With respect to this matter, the undersigned civil society organisations and activist groups serve notice to these pension funds and other private and public financial institutions, and to the States that are in a position to regulate them. The human rights mentioned above imply the extraterritorial obligation of these States to urgently ensure that these funds and institutions:
- Stop speculation on land and other damaging investments in the global food chain, including land deals and financial participation in agribusinesses, where land grabbing cannot be excluded ex ante, and investing in complex financial products based on food commodity derivatives or agricultural land.
- Publicly disclose complete information about any direct or indirect financing of land acquisitions and other deals that might involve land grabbing. Such disclosure should be based upon diligent analysis of the entire investment chain, irrespective of whether or not the financial services provided are earmarked for land acquisition. This is required to break the culture of secrecy surrounding many of these deals, and to allow stakeholders and public interest groups to take action.
- Be subject to mandatory, prior and independent assessment of the potential impacts of investments and products on tenure rights, livelihoods, the environment and the progressive realisation of the right to adequate food. These assessments must enable fund managers and other financial institutions to prove at all times that they have no stakes in firms or in operations that are involved in land grabs.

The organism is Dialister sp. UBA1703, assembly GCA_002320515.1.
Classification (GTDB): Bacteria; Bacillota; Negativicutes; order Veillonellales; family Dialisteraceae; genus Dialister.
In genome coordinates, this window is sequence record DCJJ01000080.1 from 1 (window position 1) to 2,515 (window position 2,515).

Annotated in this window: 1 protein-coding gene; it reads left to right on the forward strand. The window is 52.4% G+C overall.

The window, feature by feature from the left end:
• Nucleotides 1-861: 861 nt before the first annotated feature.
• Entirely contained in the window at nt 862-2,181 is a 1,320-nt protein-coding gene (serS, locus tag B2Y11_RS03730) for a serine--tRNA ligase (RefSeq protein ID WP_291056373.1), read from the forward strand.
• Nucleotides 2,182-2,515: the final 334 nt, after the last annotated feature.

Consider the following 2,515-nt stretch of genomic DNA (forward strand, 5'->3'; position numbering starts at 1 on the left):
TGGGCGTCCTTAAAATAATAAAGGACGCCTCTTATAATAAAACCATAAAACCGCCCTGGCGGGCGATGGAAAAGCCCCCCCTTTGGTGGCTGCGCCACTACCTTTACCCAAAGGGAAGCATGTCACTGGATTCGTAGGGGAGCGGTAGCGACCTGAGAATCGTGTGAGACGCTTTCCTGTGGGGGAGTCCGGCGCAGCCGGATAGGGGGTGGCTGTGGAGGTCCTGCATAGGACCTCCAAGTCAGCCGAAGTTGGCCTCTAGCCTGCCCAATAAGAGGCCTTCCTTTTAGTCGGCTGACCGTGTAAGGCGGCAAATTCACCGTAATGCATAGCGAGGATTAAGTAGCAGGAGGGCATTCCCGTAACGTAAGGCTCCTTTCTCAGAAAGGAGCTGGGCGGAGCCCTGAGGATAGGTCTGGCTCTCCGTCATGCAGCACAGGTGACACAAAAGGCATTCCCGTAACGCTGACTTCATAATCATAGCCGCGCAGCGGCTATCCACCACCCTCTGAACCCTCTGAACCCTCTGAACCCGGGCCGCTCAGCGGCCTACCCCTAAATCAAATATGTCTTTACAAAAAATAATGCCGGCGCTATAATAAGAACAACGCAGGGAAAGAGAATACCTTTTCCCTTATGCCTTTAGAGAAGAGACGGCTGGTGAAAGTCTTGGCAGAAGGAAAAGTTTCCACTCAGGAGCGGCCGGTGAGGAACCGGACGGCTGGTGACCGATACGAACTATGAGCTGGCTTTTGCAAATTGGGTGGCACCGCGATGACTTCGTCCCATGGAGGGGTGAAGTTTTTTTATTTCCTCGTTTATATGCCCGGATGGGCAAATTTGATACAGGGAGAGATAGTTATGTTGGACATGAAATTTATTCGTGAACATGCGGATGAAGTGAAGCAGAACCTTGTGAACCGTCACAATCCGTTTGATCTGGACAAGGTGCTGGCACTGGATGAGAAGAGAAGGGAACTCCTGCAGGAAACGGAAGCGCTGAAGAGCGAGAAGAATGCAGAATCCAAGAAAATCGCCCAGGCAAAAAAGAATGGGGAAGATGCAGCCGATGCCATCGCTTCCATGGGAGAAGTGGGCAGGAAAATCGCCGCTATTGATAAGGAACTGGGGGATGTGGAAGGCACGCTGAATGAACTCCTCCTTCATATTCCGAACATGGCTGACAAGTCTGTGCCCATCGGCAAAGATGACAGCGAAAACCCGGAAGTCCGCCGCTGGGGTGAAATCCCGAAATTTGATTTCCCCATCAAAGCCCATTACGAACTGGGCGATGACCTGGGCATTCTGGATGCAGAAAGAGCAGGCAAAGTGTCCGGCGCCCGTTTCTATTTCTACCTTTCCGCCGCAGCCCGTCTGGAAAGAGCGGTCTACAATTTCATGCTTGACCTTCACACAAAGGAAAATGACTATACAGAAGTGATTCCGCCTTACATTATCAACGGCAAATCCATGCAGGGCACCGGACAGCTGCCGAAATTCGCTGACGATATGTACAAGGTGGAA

The notion that their financial stakes in agricultural land amount to "investment" must be questioned. The World Bank estimates that up to 80% of large scale global land acquisitions announced in recent years are not under production (http://go.worldbank.org/OAV3EK4F00). Academic reports demonstrate rent-seeking behaviour in numerous cases (http://www.future-agricultures.org/papers-and-presentations/doc_download/1324-hubert-cochet-and-michel-merlet-). Private equity groups and many specialised farmland funds operate frequently on the basis of a high return five-year exit strategy. Civil society groups in a range of African countries have reported in the last few years that numerous deals turn out to be purely speculative. And land investors themselves point out that they can easily make their profits on simply renting or selling ("flipping") the land (http://farmlandgrab.org/post/view/20165). How, where and by whom these investments are directed is key, as many of them can be harmful. There is increasing evidence that the most vital and largest share of investments in agriculture are made by family farmers themselves, and this is the type of investment to be supported (http://www.ukfg.org.uk/pics/Yaounde_Agricultural_Investment_Farmers_Workshop_Synthesis_Report-EN_1.pdf).